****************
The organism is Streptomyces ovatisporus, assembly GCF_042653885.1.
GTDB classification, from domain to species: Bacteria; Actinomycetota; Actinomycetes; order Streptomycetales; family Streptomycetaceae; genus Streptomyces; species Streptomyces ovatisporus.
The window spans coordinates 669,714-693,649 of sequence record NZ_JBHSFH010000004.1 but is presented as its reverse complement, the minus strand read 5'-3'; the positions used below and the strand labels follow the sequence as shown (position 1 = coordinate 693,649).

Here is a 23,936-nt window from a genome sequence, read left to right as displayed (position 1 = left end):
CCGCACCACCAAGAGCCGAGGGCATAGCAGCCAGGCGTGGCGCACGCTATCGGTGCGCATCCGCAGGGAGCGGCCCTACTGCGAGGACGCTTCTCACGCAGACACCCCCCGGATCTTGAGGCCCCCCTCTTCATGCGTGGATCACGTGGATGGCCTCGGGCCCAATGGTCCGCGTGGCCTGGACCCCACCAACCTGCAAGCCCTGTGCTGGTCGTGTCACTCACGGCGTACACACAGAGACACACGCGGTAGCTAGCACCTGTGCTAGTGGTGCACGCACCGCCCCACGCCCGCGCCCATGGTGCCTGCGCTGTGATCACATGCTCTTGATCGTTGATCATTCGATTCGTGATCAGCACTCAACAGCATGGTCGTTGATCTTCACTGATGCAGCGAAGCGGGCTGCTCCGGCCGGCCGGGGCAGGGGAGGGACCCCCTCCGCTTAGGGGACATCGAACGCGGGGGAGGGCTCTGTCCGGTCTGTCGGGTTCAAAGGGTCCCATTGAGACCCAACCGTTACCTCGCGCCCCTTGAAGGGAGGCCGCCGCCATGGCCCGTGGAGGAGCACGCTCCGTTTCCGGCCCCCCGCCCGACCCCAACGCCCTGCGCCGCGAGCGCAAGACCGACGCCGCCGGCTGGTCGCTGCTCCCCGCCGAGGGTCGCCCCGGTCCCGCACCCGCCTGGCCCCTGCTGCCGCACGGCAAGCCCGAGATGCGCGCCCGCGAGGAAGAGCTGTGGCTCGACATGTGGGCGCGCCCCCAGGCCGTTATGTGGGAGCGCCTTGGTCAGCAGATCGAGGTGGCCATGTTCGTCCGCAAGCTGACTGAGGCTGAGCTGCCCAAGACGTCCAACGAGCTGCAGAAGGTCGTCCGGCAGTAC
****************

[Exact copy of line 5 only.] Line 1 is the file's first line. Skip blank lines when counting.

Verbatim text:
CCGCACCACCAAGAGCCGAGGGCATAGCAGCCAGGCGTGGCGCACGCTATCGGTGCGCATCCGCAGGGAGCGGCCCTACTGCGAGGACGCTTCTCACGCAGACACCCCCCGGATCTTGAGGCCCCCCTCTTCATGCGTGGATCACGTGGATGGCCTCGGGCCCAATGGTCCGCGTGGCCTGGACCCCACCAACCTGCAAGCCCTGTGCTGGTCGTGTCACTCACGGCGTACACACAGAGACACACGCGGTAGCTAGCACCTGTGCTAGTGGTGCACGCACCGCCCCACGCCCGCGCCCATGGTGCCTGCGCTGTGATCACATGCTCTTGATCGTTGATCATTCGATTCGTGATCAGCACTCAACAGCATGGTCGTTGATCTTCACTGATGCAGCGAAGCGGGCTGCTCCGGCCGGCCGGGGCAGGGGAGGGACCCCCTCCGCTTAGGGGACATCGAACGCGGGGGAGGGCTCTGTCCGGTCTGTCGGGTTCAAAGGGTCCCATTGAGACCCAACCGTTACCTCGCGCCCCTTGAAGGGAGGCCGCCGCCATGGCCCGTGGAGGAGCACGCTCCGTTTCCGGCCCCCCGCCCGACCCCAACGCCCTGCGCCGCGAGCGCAAGACCGACGCCGCCGGCTGGTCGCTGCTCCCCGCCGAGGGTCGCCCCGGTCCCGCACCCGCCTGGCCCCTGCTGCCGCACGGCAAGCCCGAGATGCGCGCCCGCGAGGAAGAGCTGTGGCTCGACATGTGGGCGCGCCCCCAGGCCGTTATGTGGGAGCGCCTTGGTCAGCAGATCGAGGTGGCCATGTTCGTCCGCAAGCTGACTGAGGCTGAGCTGCCCAAGACGTCCAACGAGCTGCAGAAGGTCGTCCGGCAGTAC